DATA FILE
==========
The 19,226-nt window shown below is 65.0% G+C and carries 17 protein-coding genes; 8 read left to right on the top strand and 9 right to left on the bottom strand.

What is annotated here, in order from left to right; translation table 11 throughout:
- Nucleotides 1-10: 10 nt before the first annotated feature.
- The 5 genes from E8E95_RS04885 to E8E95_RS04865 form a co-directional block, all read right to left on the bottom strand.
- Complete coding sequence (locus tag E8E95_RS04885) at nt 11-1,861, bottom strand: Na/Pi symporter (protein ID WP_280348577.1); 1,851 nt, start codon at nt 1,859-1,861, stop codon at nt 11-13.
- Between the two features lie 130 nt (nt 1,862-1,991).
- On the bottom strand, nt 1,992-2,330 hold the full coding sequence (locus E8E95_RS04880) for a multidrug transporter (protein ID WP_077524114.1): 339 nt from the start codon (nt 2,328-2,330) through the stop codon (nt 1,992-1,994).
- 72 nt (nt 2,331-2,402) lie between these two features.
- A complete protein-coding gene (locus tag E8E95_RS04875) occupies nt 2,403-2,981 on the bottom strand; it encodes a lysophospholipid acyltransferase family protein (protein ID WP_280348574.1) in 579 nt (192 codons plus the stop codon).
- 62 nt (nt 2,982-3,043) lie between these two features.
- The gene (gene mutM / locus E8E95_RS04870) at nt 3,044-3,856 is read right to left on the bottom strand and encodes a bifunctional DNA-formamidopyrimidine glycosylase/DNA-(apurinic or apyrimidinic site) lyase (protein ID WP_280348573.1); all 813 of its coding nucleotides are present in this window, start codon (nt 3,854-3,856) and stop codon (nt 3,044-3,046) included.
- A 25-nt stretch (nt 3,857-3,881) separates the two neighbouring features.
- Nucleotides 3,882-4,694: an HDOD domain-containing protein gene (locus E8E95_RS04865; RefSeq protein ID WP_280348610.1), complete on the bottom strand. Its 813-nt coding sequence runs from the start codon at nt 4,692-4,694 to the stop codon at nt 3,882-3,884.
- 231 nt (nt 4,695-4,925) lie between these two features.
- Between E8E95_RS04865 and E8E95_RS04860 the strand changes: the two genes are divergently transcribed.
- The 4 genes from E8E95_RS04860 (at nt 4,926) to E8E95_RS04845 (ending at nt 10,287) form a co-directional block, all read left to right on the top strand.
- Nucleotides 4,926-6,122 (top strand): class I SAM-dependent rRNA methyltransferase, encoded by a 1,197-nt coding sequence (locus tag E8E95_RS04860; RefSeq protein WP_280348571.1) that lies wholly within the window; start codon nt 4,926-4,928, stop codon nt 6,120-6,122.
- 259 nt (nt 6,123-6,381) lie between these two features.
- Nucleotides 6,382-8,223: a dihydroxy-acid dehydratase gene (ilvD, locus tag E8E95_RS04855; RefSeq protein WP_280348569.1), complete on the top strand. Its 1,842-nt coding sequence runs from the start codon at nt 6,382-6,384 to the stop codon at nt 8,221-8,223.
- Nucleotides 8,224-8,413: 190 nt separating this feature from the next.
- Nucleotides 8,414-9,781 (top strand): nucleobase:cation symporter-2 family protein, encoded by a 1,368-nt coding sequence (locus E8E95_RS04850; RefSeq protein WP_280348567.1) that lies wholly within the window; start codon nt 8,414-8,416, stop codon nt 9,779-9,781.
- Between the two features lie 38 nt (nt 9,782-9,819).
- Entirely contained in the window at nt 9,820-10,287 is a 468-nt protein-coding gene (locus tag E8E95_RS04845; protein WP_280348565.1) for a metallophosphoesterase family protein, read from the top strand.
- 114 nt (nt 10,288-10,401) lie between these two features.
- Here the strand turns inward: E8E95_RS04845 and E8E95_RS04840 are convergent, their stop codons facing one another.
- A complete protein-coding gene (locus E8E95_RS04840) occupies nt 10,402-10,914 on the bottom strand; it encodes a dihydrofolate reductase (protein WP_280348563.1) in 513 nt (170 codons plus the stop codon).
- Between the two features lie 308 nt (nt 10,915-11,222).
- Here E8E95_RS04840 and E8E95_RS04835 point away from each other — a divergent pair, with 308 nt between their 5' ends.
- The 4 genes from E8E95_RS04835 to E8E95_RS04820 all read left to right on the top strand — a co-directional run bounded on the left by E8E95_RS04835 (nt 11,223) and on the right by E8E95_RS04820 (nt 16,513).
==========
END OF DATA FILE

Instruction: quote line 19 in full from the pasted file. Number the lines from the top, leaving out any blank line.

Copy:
- Nucleotides 6,382-8,223: a dihydroxy-acid dehydratase gene (ilvD, locus tag E8E95_RS04855; RefSeq protein WP_280348569.1), complete on the top strand. Its 1,842-nt coding sequence runs from the start codon at nt 6,382-6,384 to the stop codon at nt 8,221-8,223.